Accountability is Key
Unless you have been living in a cave for the last few years (which actually may turn out to be a good thing,) you will be very aware that the world economy has been going thru some pretty rough patches. The doom and gloom reporting of the media reminds us daily that we are suffering a global recession that could take years to end.
If you are familiar with Spencer Johnson’s allegory called Who Moved My Cheese? you could be forgiven for thinking that your cheese definitely got moved!
Now, most of us will have some opinion of how this sorry situation came about. Hot contenders for blame range from the greed of the financial institutions to the inadequacies of the lending processes, from the outrageous bonuses promised to bankers to Joe Public who went way over his credit limit when he borrowed money to buy a house he just could not afford.
Whilst financial institutions are challenging and/or grudgingly accepting proposals for increased regulation of compensation and bonuses, many of them (including some of those heavily bailed out by government) are complying with new rules to reduce bonuses whilst increasing base salaries to compensate staff that would lose out.
We have to retain good staff, of course!
Accountability is Key
Let’s put the word “Accountability” on the lab table and dissect it so that we can explore the complete understanding of the word.
Business Dictionary defines “Accountability” as:
Obligation of an individual, firm, or institution to account for its activities, accept responsibility for them, and to disclose the results in a transparentmanner. It also includes the responsibility for money or other entrusted property.
My old copy of The Concise Oxford Dictionary defines “Accountable” as:
Responsible; required to account for one’s conduct (accountable for one’s actions).
Which is echoed in the online version of The Compact Oxford English Dictionary.
So, in the great scheme of things, whatever happened to accountability?
When I was a Project Manager – I was responsible for delivering projects within the triple constraints of project management, whilst the upper management was ultimately accountable for liability, direction, vision etc. However, I held myself personally accountable to the client, their relations, to myself and to any higher being who might be interested.
When I moved into the consulting sector I began to understand more of accountability for sales revenues, for knowing about my territory and customers needs, and for being a responsible and honorable representative of my company. I understood that commissions (i.e. the cash in my pocket) would increase or decrease in line with my activities and results, so that I was also accountable for my take home pay.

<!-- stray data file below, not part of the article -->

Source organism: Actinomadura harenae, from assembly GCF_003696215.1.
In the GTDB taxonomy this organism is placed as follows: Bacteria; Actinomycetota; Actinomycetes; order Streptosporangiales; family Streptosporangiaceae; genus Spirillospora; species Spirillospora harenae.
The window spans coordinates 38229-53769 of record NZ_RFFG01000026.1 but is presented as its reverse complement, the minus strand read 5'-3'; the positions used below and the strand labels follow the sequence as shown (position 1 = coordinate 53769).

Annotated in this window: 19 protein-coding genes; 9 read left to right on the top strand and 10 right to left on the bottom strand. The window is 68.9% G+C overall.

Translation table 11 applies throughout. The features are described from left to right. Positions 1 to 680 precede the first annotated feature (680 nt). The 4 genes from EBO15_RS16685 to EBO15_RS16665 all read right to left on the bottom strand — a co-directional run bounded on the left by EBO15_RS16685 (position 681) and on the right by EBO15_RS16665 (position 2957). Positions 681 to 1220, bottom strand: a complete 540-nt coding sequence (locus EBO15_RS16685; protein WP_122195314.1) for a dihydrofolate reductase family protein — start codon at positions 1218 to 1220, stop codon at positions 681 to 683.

When I became a senior manager I learned more of operational accountability and performance bonuses, both individual and for team achievements. I had “soft” targets about how I did my job, but the cash still followed the overall revenue and profit budget locally, regionally and at a corporate level.
Again, I held myself personally accountable for the well being and development of my staff, but their pay and bonuses would be awarded based on mutually agreed targets. All of us were subject to a corporate ruling that poor results = low or zero bonuses and the possibility of a pay freeze until the next year. Each year we would receive the rules that would be applied to our particular situation, changed as necessary to reflect corporate drivers. After all, if the corporation did not survive none of us had jobs!
One year we had achieved very average local results, so although the profit margins were not badly hit, the management performance bonuses were negligible. Another year we did ok in some departments and the staff all received good bonuses, but overall the corporation’s operating results were below projections so the management’s performance bonuses suffered.
Yet another year we massively exceeded all our operational targets nationally and received substantial rewards in line with the annual guidelines, even though other international subsidiaries suffered because their results were not up to the mark. Our local performance had boosted the overall corporate outcome on that occasion, allowing bonuses to be paid.
Did we retain our good staff, even in the lean times? Yes we did, because each of us took ownership of the part we had to play in the success of our worldwide team, as well as locally.
Nobody likes to be blamed for bad results and as leaders the buck might really stop with us. By acknowledging our own levels of accountability and clearly identifying to our team the expectations for their deliverables, we are more likely to stay ahead of the game and maybe even spot new cheese (opportunity) in times of change.
What are you personally accountable for?
Are you willing to stand up and be counted when something goes wrong – then take corrective actions whilst learning from the experience?
And when things go right, do you also try to learn something from the experience and pass that knowledge on?
Do your team members also know what they are accountable for and understand the consequences of their performance in relation to themselves and to the wider organization?
I’d love to hear your thoughts!
Dr Surya M Ganduri, PhD. PMP. is the Founder & President of eMBC, Inc., an international firm specializing in strategic and executive leadership development processes that Help People Succeed in an Evolving World. Dr Surya has over 28 years of business experience in management consulting, leadership development, executive coaching, process improvements, organizational development and youth leadership. For more information visit www.eMBCinc.com or contact eMBC, Inc., directly at (630) 445-1321.